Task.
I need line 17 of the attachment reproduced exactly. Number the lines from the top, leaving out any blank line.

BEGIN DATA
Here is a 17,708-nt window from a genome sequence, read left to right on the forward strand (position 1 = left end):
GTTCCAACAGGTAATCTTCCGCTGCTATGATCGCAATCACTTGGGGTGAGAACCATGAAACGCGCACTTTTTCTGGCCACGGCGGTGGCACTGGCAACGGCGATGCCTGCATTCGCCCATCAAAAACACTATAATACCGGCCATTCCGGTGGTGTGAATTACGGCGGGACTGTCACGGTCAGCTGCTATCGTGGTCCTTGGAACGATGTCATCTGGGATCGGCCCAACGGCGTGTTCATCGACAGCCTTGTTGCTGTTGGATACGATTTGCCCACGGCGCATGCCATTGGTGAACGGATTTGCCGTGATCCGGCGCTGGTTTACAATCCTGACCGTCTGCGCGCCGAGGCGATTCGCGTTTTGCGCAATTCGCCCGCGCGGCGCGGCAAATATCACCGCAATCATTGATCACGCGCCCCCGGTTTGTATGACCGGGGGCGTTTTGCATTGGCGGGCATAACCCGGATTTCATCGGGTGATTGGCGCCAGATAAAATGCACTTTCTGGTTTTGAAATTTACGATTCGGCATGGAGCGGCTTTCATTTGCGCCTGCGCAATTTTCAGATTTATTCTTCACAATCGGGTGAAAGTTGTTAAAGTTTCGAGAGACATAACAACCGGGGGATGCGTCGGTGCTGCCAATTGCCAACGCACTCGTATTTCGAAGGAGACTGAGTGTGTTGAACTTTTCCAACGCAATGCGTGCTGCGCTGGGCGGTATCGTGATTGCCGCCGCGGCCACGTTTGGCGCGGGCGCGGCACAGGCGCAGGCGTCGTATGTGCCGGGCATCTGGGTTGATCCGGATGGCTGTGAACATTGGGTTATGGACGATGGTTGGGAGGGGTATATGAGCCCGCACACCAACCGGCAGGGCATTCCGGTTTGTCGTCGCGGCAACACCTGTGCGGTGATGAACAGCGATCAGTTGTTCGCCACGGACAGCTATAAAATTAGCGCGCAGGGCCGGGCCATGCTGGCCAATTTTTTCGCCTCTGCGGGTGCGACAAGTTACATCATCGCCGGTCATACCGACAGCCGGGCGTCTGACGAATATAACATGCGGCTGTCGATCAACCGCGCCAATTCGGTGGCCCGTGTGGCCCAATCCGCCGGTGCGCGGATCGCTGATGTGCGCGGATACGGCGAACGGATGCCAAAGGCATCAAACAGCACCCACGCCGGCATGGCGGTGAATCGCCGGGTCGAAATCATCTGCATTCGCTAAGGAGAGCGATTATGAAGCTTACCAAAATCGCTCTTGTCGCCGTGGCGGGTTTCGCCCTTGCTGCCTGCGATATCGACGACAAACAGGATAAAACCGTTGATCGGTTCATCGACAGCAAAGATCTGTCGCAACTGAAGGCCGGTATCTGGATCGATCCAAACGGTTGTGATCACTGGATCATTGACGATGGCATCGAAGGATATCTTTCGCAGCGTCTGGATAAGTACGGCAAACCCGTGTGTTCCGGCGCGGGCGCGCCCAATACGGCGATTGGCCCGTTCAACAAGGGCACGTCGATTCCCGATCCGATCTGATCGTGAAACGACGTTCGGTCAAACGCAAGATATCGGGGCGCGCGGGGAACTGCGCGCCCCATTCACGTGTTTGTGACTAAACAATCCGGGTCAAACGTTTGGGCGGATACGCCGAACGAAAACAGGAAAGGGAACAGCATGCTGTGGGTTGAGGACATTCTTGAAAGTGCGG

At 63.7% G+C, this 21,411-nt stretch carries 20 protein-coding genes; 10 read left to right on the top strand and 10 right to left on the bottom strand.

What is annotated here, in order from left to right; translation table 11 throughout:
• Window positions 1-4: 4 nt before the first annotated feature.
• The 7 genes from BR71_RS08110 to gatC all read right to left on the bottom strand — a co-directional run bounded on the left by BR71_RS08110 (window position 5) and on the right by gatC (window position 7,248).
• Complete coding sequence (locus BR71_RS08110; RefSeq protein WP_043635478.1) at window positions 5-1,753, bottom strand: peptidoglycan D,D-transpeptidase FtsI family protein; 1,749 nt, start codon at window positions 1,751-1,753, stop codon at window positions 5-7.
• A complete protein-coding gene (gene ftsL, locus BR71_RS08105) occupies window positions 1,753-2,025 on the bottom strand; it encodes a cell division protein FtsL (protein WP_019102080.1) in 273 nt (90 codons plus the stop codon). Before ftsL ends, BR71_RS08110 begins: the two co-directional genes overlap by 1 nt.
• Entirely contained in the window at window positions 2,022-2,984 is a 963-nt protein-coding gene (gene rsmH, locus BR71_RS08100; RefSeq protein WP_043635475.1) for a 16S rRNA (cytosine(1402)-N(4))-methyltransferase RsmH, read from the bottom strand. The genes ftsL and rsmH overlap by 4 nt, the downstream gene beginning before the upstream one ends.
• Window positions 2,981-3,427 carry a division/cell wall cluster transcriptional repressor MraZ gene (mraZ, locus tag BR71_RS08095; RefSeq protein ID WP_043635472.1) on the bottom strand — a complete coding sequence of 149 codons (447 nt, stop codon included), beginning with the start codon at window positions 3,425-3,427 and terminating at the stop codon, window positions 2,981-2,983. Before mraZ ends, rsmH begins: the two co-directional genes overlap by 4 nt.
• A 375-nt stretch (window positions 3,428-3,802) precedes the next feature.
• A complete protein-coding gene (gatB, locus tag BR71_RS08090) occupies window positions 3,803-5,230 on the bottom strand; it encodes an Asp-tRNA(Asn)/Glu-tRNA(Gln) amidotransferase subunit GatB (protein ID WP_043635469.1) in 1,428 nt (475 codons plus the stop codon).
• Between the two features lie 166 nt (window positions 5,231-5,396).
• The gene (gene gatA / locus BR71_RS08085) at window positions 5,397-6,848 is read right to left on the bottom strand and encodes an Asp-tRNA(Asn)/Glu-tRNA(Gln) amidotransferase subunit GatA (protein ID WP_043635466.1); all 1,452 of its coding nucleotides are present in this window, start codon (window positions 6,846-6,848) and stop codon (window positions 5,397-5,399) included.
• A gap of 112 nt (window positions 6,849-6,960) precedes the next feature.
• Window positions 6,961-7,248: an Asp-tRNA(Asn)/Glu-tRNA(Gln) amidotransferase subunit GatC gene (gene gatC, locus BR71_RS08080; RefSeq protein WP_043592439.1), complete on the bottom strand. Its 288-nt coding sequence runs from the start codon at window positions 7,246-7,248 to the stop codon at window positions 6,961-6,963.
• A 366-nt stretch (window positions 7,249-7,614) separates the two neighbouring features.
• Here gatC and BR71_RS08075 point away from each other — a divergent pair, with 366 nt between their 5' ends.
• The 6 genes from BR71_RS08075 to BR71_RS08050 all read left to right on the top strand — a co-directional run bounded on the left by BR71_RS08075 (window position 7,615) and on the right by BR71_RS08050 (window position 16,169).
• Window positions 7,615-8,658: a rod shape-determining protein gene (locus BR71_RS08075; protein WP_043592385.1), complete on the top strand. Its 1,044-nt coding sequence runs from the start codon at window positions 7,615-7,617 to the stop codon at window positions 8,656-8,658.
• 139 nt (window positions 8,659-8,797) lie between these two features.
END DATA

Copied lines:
• A 366-nt stretch (window positions 7,249-7,614) separates the two neighbouring features.